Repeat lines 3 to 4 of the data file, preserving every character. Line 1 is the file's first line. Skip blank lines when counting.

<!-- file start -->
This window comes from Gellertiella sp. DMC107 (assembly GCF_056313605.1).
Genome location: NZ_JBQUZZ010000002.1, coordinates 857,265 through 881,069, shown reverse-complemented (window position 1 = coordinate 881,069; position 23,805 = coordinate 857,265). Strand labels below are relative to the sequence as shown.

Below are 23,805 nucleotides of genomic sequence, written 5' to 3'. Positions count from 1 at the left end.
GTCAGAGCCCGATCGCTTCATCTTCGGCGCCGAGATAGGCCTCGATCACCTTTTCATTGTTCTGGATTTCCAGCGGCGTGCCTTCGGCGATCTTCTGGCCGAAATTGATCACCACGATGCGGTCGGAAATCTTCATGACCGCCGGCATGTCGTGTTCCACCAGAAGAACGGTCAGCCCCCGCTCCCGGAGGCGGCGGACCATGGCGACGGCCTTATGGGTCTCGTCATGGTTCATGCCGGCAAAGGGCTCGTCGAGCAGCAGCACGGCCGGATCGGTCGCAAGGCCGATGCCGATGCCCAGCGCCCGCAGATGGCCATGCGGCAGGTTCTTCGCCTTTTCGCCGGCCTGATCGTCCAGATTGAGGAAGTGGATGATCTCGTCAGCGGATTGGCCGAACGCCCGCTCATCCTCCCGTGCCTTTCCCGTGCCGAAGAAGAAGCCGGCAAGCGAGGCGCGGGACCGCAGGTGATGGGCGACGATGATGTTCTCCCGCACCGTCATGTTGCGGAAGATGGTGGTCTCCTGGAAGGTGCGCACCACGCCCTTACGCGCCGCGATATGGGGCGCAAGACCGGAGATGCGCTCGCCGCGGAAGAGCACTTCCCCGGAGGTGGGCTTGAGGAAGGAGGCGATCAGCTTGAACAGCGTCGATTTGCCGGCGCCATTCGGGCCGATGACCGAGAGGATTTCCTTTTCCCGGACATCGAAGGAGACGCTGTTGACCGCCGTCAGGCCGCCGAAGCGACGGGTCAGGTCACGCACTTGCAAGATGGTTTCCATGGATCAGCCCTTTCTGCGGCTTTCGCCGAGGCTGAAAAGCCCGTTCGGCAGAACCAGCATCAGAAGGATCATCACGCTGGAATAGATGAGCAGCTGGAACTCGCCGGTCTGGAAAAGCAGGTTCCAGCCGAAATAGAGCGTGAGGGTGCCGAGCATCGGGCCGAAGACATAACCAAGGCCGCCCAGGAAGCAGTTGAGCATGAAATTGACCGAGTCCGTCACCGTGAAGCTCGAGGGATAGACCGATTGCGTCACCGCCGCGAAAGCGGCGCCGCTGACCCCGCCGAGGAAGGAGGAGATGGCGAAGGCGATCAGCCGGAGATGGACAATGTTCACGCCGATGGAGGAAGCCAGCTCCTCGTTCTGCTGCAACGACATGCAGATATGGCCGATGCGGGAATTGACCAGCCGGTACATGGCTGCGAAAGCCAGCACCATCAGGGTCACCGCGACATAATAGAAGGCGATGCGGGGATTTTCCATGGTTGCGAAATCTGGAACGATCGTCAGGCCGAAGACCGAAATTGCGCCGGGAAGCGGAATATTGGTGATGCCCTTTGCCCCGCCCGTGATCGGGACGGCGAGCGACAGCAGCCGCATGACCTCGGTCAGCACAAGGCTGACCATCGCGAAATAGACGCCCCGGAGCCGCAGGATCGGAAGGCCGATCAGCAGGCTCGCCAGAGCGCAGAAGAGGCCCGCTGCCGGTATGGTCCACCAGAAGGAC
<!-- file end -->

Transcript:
Below are 23,805 nucleotides of genomic sequence, written 5' to 3'. Positions count from 1 at the left end.
GTCAGAGCCCGATCGCTTCATCTTCGGCGCCGAGATAGGCCTCGATCACCTTTTCATTGTTCTGGATTTCCAGCGGCGTGCCTTCGGCGATCTTCTGGCCGAAATTGATCACCACGATGCGGTCGGAAATCTTCATGACCGCCGGCATGTCGTGTTCCACCAGAAGAACGGTCAGCCCCCGCTCCCGGAGGCGGCGGACCATGGCGACGGCCTTATGGGTCTCGTCATGGTTCATGCCGGCAAAGGGCTCGTCGAGCAGCAGCACGGCCGGATCGGTCGCAAGGCCGATGCCGATGCCCAGCGCCCGCAGATGGCCATGCGGCAGGTTCTTCGCCTTTTCGCCGGCCTGATCGTCCAGATTGAGGAAGTGGATGATCTCGTCAGCGGATTGGCCGAACGCCCGCTCATCCTCCCGTGCCTTTCCCGTGCCGAAGAAGAAGCCGGCAAGCGAGGCGCGGGACCGCAGGTGATGGGCGACGATGATGTTCTCCCGCACCGTCATGTTGCGGAAGATGGTGGTCTCCTGGAAGGTGCGCACCACGCCCTTACGCGCCGCGATATGGGGCGCAAGACCGGAGATGCGCTCGCCGCGGAAGAGCACTTCCCCGGAGGTGGGCTTGAGGAAGGAGGCGATCAGCTTGAACAGCGTCGATTTGCCGGCGCCATTCGGGCCGATGACCGAGAGGATTTCCTTTTCCCGGACATCGAAGGAGACGCTGTTGACCGCCGTCAGGCCGCCGAAGCGACGGGTCAGGTCACGCACTTGCAAGATGGTTTCCATGGATCAGCCCTTTCTGCGGCTTTCGCCGAGGCTGAAAAGCCCGTTCGGCAGAACCAGCATCAGAAGGATCATCACGCTGGAATAGATGAGCAGCTGGAACTCGCCGGTCTGGAAAAGCAGGTTCCAGCCGAAATAGAGCGTGAGGGTGCCGAGCATCGGGCCGAAGACATAACCAAGGCCGCCCAGGAAGCAGTTGAGCATGAAATTGACCGAGTCCGTCACCGTGAAGCTCGAGGGATAGACCGATTGCGTCACCGCCGCGAAAGCGGCGCCGCTGACCCCGCCGAGGAAGGAGGAGATGGCGAAGGCGATCAGCCGGAGATGGACAATGTTCACGCCGATGGAGGAAGCCAGCTCCTCGTTCTGCTGCAACGACATGCAGATATGGCCGATGCGGGAATTGACCAGCCGGTACATGGCTGCGAAAGCCAGCACCATCAGGGTCACCGCGACATAATAGAAGGCGATGCGGGGATTTTCCATGGTTGCGAAATCTGGAACGATCGTCAGGCCGAAGACCGAAATTGCGCCGGGAAGCGGAATATTGGTGATGCCCTTTGCCCCGCCCGTGATCGGGACGGCGAGCGACAGCAGCCGCATGACCTCGGTCAGCACAAGGCTGACCATCGCGAAATAGACGCCCCGGAGCCGCAGGATCGGAAGGCCGATCAGCAGGCTCGCCAGAGCGCAGAAGAGGCCCGCTGCCGGTATGGTCCACCAGAAGGAC